Prescribing Medicines in India: It’s A Quality And Price War

Prescribing Medicines in India: It’s A Quality And Price War

Medicines are the need which is never going to end or even slow down as health requirements will continue to rise with increasing population. That makes it evident why medicinal spending has crossed a $1 trillion dollar mark globally and is expected to reach $1.4 trillion by 2022.

In India too, the pharmaceutical industry has been gaining speed and shown an impressive advancement in recent years. According to Indian Brand Equity Foundation, In March 2018, the Indian pharmaceutical market witnessed the sales of ₹ 10,029 crores ($ 1.56 billion), registering a 9.5% growth year-on-year.
Realizing the crucial of medicines for well-being, and in an attempt to make affordable care accessible to all irrespective of their socioeconomic status, the Indian government and the Medical Council of India (MCI) made it mandatory in October 2016 for the doctors to prescribe generic medicines to people.

What are generic drugs?

To learn about generic medicines, let us first understand what a branded drug or medicine it. When a pharmaceutical firm invests in research and production of a certain medicine and earns patent rights to do that, the medicine is called a branded-medicine.
A generic medicine is actually duplicate of the branded drug on which the patent has expired. It, however, is similar to the branded medicine in terms of key ingredient ratio, quality, performance, dosage etc.
The key differences between a branded and generic medicine are:

  • Only the patent-holding company is allowed to manufacture branded medicines. Others can only manufacture them after the patient expires. Since there is no patent with generic drugs, there is no prohibition on manufacturing them.
  • Branded medicines are costlier when compared to generic ones due to the investment involved in research and development.

Quality and price war in generic drugs

Role of medicines, as we know, is critical. Quality cannot be compromised when it comes to medication. It deserves a mention that on an average, more than half of the treatment cost goes into medication. While the rich and affluent can afford branded drugs with costly tags, it is the poor who face difficulty, especially considering that most of them do not have an insurance coverage and medicines are an out-of-pocket expenditure. That is the reason why the government is now serious about the prescription of generic medicines.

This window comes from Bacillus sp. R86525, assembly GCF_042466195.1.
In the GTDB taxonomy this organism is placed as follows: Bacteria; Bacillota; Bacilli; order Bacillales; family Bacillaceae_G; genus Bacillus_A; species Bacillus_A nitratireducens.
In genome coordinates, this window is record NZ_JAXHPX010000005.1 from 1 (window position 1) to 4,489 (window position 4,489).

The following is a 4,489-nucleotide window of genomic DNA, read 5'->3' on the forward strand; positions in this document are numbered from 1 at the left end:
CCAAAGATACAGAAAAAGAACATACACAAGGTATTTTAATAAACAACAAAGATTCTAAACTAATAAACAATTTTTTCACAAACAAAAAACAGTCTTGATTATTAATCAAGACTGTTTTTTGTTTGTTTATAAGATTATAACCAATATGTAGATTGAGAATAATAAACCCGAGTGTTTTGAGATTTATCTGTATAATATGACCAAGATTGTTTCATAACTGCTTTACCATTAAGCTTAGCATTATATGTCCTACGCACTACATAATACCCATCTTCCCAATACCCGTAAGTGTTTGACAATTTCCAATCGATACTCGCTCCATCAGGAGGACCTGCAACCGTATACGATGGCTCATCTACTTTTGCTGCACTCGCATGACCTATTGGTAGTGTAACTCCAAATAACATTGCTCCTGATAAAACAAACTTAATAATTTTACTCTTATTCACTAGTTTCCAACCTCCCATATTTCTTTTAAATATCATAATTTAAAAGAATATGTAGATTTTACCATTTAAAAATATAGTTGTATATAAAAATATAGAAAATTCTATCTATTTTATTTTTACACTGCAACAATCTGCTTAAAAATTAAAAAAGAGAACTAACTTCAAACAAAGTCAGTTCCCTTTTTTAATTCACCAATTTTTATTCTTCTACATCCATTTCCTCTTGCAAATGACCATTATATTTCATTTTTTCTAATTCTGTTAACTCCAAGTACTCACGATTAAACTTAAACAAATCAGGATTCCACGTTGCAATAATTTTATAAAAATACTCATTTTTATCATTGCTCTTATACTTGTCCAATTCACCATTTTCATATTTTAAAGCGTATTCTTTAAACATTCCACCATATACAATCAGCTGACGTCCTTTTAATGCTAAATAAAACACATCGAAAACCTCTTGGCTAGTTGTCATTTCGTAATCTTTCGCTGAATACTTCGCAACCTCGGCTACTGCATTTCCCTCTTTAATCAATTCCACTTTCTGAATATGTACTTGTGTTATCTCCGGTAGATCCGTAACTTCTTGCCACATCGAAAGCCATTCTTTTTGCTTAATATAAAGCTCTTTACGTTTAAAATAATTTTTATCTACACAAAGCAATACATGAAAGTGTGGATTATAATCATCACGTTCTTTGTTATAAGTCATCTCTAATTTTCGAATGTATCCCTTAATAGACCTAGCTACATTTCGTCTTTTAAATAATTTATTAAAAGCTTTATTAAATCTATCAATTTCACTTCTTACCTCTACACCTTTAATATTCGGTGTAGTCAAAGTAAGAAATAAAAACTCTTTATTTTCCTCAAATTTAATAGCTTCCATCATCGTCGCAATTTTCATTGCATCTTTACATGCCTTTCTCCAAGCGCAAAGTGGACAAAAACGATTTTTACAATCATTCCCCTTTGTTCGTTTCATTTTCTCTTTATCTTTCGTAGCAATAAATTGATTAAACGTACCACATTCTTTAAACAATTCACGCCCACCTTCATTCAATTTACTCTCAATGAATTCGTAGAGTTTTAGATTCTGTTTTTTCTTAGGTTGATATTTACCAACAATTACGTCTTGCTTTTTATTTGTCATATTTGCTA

Although affordable care is one of the prime objectives of the government, accessing quality medicines at lower prices has been challenging due to quality issues and availability. Here are a few key pointers to make a note of the challenges that exist:

  • Although the composition of the ingredients in generic medicine is same as that in a branded drug, the quality of branded drugs is ascertained by the level research gone in processing and manufacturing of a research molecule. Since there is no research involved in the manufacturing of generic drugs, the confidence level associated with them goes a little down.
  • Besides, the effectiveness of the generic drugs on biology needs to be tested. What is concerning is only a nominal percentage of generic drugs undergoes the required testing without which it is impossible to guess their quality.  Which means the quality of such medicines is not attested.
  • There is limited awareness about generic drugs in the market. Since not many people know about them, patients largely depend on medicines which doctors and chemists prescribe or rather decide for them. Thus, they end up paying a higher amount for branded drugs.
  • Also, retail pharmacists may not be keen on selling low-priced medicines because of lower margins associated with them, especially when they are not fast-moving drugs.
  • Many doctors and pharmacists avoid promoting generic drugs and prescribe branded ones instead as there are heavy commissions linked to the latter.
    How to control this warIt is only the government intervention that can mitigate, if not end, the prevailing challenges when it comes to prescribing and keeping available generic drugs. A few suggestions to address the concerns can be:
  • Primarily, it requires a certain period of quality control and periodic audits to verify the quality of each generic medicine. There should also be a clause of punishment for the companies violating quality standards. It needs proper regulations, a sufficient number of drug inspectors and adequate lab facilities.
  • It is advisable that the National Pharmaceutical Pricing Authority cuts down the maximum retail price of these medicines so that the manufacturers are unable to manipulate with it. Additionally, there needs to be strict price control for essential and life-saving drugs, in particular.
  • The government can consider introducing a uniform marketing approach to popularize these medicines so as to bring their cost and hence price down.
  • All formulations, representation and dosages of an enlarged list of essential and life-saving drugs to be put under price control.

Once these regulations are in place and strictly implemented, bringing generic drug prescription into regular practice will not difficult. The government appears to be taking right measures in this direction and it appears that affordable medication to all is around the corner.

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